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The Autobiography of Benvenuto Cellini
by Benvenuto Cellini and James Fenton




Overview -
Here is the most important autobiography from Renaissance Italy and one of the most spirited and colorful from any time or place, in a translation widely recognized as the most faithful to the energy and spirit of the original.

Benvenuto Cellini was both a beloved artist in sixteenth-century Florence and a passionate and temperamental man of action who was capable of brawling, theft, and murder. He counted popes, cardinals, kings, and dukes among his patrons and was the adoring friend of--as he described them--the "divine" Michelangelo and the "marvelous" Titian, but was as well known for his violent feuds. At age twenty-seven he helped defend the Castel Sant'Angelo in Rome, and his account of his imprisonment there (under a mad castellan who thought he was a bat), his escape, recapture, and confinement in "a cell of tarantulas and venomous worms" is an adventure equal to any other in fact or fiction. But it is only one in a long life lived on a grand scale.

Cellini's autobiography is not merely the record of an extraordinary life but also a dramatic and evocative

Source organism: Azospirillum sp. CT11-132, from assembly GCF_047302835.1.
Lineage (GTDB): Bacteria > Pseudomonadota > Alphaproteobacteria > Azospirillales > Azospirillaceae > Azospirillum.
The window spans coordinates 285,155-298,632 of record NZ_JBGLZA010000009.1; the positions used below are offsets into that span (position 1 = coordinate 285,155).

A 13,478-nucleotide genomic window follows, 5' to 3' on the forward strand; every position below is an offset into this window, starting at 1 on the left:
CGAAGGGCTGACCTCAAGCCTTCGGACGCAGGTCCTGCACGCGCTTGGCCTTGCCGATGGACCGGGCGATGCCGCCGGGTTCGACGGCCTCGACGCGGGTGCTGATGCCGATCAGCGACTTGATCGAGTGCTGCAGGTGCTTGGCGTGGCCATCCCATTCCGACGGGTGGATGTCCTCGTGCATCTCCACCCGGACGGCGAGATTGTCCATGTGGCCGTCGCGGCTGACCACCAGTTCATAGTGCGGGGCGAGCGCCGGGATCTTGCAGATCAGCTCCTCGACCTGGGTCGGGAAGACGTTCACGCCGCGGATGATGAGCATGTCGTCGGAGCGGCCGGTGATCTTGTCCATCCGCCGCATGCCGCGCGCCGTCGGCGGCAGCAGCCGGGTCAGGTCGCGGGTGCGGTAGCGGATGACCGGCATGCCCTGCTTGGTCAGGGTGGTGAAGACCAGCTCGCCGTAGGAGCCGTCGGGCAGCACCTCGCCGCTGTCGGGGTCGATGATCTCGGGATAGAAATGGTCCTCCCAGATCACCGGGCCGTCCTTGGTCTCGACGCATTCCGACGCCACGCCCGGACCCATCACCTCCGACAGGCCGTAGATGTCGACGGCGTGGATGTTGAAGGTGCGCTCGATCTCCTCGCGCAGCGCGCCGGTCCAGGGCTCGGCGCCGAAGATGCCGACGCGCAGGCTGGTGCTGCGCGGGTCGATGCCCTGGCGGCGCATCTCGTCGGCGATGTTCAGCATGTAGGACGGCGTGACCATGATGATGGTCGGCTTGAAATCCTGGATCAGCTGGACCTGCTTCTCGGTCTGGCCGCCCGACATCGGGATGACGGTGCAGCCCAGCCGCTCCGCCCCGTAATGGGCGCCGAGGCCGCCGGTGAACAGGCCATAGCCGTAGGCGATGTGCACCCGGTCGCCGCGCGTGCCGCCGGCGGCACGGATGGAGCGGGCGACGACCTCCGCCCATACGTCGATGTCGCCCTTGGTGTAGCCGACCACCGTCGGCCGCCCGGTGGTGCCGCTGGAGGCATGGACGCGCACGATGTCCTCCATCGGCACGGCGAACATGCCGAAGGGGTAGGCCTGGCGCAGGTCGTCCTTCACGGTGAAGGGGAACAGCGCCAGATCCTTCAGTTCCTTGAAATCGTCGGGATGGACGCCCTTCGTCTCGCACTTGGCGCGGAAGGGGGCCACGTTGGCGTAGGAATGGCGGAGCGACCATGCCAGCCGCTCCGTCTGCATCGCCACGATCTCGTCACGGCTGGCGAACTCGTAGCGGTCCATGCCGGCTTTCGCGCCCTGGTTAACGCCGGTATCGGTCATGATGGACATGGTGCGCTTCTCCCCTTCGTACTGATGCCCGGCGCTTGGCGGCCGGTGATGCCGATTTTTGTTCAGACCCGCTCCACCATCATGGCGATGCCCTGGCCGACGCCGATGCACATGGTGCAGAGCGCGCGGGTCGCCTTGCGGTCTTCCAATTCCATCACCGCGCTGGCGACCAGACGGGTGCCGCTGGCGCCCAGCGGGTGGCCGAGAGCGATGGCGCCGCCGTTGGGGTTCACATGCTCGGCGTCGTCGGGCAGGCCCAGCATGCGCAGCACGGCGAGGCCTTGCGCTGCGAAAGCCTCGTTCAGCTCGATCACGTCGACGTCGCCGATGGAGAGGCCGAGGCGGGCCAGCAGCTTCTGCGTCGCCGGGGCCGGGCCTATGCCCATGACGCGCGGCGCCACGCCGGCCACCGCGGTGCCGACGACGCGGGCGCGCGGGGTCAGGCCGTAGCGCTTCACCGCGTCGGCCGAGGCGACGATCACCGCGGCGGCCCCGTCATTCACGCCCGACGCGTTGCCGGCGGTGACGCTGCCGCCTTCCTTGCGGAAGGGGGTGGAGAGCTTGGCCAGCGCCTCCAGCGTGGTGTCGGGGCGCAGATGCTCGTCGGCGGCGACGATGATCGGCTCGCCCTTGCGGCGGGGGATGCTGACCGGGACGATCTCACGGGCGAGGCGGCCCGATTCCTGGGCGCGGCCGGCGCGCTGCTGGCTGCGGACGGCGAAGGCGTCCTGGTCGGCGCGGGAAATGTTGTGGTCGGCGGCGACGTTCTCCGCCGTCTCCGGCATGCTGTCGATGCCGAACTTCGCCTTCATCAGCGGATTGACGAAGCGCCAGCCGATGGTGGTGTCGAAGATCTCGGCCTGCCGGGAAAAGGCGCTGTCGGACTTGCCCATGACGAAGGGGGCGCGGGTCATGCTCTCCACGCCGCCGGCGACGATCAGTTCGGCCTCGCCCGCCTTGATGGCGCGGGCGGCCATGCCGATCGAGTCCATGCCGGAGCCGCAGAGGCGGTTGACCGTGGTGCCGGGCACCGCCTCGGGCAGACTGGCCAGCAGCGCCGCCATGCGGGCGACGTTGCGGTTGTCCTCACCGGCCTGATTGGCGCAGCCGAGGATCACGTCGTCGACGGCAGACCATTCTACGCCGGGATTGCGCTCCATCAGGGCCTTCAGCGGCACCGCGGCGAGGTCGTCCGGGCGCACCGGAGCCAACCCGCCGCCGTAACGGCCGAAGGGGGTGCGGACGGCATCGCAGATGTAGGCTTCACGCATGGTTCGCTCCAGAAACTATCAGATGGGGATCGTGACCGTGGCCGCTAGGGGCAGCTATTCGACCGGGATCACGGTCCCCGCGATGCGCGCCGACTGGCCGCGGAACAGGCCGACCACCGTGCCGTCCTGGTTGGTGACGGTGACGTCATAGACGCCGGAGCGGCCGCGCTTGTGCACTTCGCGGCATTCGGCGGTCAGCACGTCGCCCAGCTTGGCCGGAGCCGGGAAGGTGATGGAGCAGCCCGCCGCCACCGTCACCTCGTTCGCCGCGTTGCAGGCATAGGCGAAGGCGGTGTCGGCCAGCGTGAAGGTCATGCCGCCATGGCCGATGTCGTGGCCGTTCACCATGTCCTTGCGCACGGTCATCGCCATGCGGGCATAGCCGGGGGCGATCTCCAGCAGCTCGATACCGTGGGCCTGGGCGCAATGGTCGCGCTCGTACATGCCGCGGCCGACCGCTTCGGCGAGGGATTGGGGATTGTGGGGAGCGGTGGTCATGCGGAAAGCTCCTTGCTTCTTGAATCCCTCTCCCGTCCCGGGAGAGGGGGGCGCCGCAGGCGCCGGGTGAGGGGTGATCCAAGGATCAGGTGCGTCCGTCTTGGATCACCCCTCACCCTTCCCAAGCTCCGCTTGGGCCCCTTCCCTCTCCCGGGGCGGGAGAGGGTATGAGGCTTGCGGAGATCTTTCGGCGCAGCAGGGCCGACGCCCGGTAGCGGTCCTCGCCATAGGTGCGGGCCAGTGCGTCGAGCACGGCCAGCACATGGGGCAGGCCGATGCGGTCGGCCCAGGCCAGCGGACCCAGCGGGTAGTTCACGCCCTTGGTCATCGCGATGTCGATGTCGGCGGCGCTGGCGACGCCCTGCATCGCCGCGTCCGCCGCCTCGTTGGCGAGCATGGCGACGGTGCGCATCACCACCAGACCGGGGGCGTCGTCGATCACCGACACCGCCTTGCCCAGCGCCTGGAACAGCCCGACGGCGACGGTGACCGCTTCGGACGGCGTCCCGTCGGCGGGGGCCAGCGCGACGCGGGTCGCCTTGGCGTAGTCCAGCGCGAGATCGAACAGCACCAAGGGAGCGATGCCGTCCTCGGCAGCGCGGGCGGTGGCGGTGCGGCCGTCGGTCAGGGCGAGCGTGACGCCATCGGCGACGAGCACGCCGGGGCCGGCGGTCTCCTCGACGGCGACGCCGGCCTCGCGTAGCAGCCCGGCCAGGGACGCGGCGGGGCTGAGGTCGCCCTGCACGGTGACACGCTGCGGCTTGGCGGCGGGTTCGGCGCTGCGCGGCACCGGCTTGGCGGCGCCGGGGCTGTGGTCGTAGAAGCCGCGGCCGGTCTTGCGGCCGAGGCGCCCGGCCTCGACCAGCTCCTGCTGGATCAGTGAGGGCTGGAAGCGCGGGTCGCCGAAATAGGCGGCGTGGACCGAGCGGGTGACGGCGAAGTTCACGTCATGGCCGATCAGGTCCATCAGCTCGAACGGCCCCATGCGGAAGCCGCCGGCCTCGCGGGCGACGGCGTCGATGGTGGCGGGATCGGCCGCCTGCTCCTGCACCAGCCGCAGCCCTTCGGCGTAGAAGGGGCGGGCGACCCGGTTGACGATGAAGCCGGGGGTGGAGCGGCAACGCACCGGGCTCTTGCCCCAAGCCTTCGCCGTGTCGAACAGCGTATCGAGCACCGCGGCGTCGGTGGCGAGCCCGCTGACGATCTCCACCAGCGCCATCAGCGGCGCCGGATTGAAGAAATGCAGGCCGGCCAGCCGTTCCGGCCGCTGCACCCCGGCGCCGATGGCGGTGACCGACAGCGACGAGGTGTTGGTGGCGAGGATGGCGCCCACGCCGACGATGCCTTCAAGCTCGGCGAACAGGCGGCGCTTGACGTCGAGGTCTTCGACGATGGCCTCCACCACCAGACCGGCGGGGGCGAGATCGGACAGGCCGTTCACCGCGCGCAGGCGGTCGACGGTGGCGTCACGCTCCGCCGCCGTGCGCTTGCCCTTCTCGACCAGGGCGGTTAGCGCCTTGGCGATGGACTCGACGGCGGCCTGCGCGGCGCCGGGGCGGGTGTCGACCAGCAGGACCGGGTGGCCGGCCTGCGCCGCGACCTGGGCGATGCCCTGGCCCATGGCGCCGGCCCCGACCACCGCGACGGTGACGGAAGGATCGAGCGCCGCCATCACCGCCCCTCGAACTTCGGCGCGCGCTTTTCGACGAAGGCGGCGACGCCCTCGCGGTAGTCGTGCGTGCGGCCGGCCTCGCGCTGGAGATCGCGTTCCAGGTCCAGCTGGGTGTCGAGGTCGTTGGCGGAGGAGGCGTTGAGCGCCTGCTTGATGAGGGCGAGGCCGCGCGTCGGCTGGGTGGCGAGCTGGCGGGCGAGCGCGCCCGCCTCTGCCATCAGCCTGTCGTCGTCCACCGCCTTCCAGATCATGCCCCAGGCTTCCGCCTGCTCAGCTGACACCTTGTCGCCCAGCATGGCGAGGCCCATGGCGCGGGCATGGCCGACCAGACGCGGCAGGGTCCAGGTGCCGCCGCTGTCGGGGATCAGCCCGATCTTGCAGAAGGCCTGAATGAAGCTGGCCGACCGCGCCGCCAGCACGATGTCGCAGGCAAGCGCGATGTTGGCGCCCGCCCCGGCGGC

account of daily life in Renaissance Italy, from its lowest taverns to its highest royal courts.

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More About The Autobiography of Benvenuto Cellini by Benvenuto Cellini; James Fenton

 
 
 

Overview

Here is the most important autobiography from Renaissance Italy and one of the most spirited and colorful from any time or place, in a translation widely recognized as the most faithful to the energy and spirit of the original.

Benvenuto Cellini was both a beloved artist in sixteenth-century Florence and a passionate and temperamental man of action who was capable of brawling, theft, and murder. He counted popes, cardinals, kings, and dukes among his patrons and was the adoring friend of--as he described them--the "divine" Michelangelo and the "marvelous" Titian, but was as well known for his violent feuds. At age twenty-seven he helped defend the Castel Sant'Angelo in Rome, and his account of his imprisonment there (under a mad castellan who thought he was a bat), his escape, recapture, and confinement in "a cell of tarantulas and venomous worms" is an adventure equal to any other in fact or fiction. But it is only one in a long life lived on a grand scale.

Cellini's autobiography is not merely the record of an extraordinary life but also a dramatic and evocative
account of daily life in Renaissance Italy, from its lowest taverns to its highest royal courts.


This item is Non-Returnable.

 

Details

  • ISBN-13: 9780307592743
  • ISBN-10: 030759274X
  • Publisher: Everyman's Library
  • Publish Date: April 2010
  • Page Count: 457
  • Dimensions: 8.42 x 5.54 x 1.18 inches
  • Shipping Weight: 1.23 pounds

Series: Everyman's Library Classics & Contemporary Classics

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